For the most part, the HTML code is a series of input fields and an output area. In the <head> of the file, there’s a <script> adding the D3.js library, that will be used to draw the line chart. All input fields are marked as required to ensure that the user fills them out. The age, height, current weight and calories fields are given type=number to prevent invalid non-numeric entries.

<!DOCTYPE html>
<html lang="en">
<meta charset="utf-8" />
<meta http-equiv="x-ua-compatible" content="ie=edge" />
<meta name="viewport" content="width=device-width" />
<title>Weight change prediction</title>
<link href="styles.css" rel="stylesheet" type="text/css" />
<!-- D3 library used to draw line graph -->
<script src="https://cdn.jsdelivr.net/npm/d3@7"></script>
<script src="script.js"></script>
<div id="main">
<div class="intro">
<h1>Weight change prediction</h1>
If you eat X number of calories a day, will you gain or lose weight?
And how does this weight change look like over time? Let's find out!
<form id="form">
<!-- Series of input fields -->
<label for="age">Enter your age (in years): </label>
<br />
<input placeholder="e.g 25" type="number" id="age" required />
<br />
<label for="weight">Enter your current weight (in kg): </label>
<br />
<input type="number" id="weight" required />
<br />
<label for="height">Enter your height (in cm): </label>
<br />
<input type="number" id="height" required />
<br />
<label for="diet">How many calories will you eat daily?: </label>
<br />
<input type="number" id="diet" required />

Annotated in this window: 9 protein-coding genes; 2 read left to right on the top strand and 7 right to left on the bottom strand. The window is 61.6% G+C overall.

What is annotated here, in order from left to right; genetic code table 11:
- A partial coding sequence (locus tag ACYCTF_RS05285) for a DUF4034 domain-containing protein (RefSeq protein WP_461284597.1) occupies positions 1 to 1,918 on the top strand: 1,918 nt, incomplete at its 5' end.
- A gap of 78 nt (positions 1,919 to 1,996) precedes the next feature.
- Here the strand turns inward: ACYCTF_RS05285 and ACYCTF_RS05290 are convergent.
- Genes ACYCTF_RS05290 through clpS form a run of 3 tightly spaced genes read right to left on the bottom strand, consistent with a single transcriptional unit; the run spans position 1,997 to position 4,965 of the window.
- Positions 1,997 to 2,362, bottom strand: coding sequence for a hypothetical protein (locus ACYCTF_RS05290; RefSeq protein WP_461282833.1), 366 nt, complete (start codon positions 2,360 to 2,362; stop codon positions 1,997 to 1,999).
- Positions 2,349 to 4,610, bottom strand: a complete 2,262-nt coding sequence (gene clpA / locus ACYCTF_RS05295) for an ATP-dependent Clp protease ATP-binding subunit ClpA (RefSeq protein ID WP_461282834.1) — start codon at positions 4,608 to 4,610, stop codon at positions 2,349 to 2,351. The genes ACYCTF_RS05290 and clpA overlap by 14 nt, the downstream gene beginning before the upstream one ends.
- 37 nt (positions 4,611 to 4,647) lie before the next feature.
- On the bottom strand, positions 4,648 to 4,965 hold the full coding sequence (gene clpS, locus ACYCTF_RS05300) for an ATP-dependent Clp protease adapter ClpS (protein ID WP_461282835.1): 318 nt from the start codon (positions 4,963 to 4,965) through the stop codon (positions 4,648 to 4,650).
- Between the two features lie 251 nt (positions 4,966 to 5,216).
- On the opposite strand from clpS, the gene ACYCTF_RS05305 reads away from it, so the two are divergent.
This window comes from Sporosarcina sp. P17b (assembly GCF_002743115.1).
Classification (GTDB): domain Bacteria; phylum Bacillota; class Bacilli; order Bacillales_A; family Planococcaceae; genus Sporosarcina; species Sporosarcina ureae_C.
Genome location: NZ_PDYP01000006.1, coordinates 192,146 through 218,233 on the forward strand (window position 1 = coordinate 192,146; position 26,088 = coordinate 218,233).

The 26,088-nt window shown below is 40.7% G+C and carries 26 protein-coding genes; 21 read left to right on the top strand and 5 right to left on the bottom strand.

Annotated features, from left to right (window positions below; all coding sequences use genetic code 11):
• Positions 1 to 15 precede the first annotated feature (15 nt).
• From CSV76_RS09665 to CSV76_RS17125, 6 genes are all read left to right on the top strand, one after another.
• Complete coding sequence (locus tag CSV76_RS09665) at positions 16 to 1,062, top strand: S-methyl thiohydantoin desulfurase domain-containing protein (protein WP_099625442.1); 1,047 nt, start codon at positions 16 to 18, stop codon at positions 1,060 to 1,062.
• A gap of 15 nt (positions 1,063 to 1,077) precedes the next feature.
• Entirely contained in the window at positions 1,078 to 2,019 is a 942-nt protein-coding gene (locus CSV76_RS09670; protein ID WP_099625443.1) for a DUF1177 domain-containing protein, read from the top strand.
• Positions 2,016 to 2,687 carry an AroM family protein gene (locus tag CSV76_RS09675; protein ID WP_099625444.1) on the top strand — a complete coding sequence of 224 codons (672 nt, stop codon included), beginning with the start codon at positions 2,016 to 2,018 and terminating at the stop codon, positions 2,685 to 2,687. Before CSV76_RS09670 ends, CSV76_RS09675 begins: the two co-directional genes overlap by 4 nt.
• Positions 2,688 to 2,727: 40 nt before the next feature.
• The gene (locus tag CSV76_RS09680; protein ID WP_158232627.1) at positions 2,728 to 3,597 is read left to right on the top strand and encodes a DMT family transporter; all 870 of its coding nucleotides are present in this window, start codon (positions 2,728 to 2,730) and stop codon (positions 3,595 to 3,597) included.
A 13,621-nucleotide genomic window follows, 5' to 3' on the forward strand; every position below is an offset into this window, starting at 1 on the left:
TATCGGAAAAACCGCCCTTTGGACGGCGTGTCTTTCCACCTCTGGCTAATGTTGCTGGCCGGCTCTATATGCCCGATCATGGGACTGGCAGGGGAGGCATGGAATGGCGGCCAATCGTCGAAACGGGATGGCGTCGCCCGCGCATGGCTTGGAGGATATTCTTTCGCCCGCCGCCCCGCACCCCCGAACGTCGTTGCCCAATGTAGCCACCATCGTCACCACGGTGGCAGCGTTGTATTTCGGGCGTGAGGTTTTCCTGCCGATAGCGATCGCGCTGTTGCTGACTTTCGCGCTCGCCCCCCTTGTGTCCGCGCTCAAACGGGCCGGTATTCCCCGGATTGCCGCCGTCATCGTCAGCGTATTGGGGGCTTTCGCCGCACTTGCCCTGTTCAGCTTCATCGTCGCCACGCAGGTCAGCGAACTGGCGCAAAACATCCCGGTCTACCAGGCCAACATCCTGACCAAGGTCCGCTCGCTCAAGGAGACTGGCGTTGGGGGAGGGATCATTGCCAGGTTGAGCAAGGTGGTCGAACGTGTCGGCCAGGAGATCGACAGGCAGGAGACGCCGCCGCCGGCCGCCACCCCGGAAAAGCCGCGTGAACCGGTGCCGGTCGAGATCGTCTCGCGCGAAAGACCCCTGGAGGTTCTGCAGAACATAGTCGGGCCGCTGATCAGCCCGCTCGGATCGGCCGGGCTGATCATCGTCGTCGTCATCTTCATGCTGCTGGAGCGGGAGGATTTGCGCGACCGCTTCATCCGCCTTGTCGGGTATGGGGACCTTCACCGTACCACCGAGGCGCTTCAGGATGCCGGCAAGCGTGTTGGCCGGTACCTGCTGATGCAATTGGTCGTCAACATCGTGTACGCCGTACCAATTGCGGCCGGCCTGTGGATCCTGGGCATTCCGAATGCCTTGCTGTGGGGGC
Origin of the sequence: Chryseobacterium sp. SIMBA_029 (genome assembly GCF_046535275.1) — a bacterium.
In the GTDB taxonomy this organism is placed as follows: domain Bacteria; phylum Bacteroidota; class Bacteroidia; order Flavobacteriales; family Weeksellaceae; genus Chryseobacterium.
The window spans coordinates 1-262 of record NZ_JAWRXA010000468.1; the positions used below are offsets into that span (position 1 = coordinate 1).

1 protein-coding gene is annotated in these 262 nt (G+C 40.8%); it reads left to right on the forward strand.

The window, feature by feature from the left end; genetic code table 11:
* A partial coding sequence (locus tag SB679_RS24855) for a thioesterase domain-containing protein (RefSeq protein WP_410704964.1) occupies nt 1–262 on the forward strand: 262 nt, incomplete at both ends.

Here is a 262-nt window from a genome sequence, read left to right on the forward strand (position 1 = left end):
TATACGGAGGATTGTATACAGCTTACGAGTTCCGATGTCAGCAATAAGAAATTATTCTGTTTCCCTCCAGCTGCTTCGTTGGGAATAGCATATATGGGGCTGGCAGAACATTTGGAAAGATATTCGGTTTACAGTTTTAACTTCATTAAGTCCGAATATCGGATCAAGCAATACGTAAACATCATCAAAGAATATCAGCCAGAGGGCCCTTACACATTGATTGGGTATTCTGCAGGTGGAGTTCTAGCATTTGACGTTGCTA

<br />
<p>Enter your sex:</p>
<label for="sexChoice1">Male</label>
<label for="sexChoice2">Female</label>
<label for="activity">How many calories will you eat daily?: </label>
<br />
<select name="activity" id="activity" required>
<option value="sedentary">Sedentary (Little to no exercise )</option>
<option value="light-exercise">
Light exercise (1-3 days per week)
<option value="moderate-exercise">
Moderate exercise (3-5 days per week)
<option value="heavy-exercise">
Heavy exercise (6-7 days per week)
<option value="v-heavy-exercise">
Very heavy exercise (twice per day, extra heavy workouts)
<br />
<!-- Submit button -->
<input type="submit" value="Predict" id="predict-btn" />
<div id="output">
<h2 class="output-text">Predictions over 100 months (~8 years)</h2>
<!-- Output area for the line chart-->
<h3 class="output-text">Line chart</h3>
<div id="line-chart"></div>
<!-- Output area for the table of chart-->
<h3 class="output-text">Table of values</h3>
<div id="table"></div>


Here is some basic styling:

.top-menu {
padding: 20px 5%;
display: flex;
justify-content: flex-end;
.top-menu a {
font-weight: bold;
#main {
max-width: 1000px;
margin: auto;
padding: 10px;
font-family: "Courier New", Courier, monospace;
scroll-behavior: smooth;
.intro h1 {
text-align: center;
font-weight: bold;
color: blueviolet;
text-shadow: 1px 1px 1px black;
text-transform: uppercase;
.intro p {
font-size: 20px;
margin-bottom: 40px;
#form {
padding: 20px;
background: #eee;
#form input,
select {
padding: 5px;
font-size: 16px;
margin-bottom: 20px;
#form label {
line-height: 30px;
#form #predict-btn {
outline: non;
border: 0;
background: blueviolet;
padding: 10px 40px;
margin-top: 20px;
color: #fff;
text-transform: uppercase;
cursor: pointer;
font-weight: bold;
#line-chart {
width: 100%;
height: auto;
margin: auto;
#line-chart {
display: flex;
justify-content: center;
margin-bottom: 40px;
h2.output-text {
color: blueviolet;
text-decoration: none;
.output-text {
margin-top: 50px;
text-align: center;
text-decoration: underline;
/* Hide the output area text by default*/
display: none;
table {
font-family: arial, sans-serif;
border-collapse: collapse;
max-width: 1000px;
margin: auto;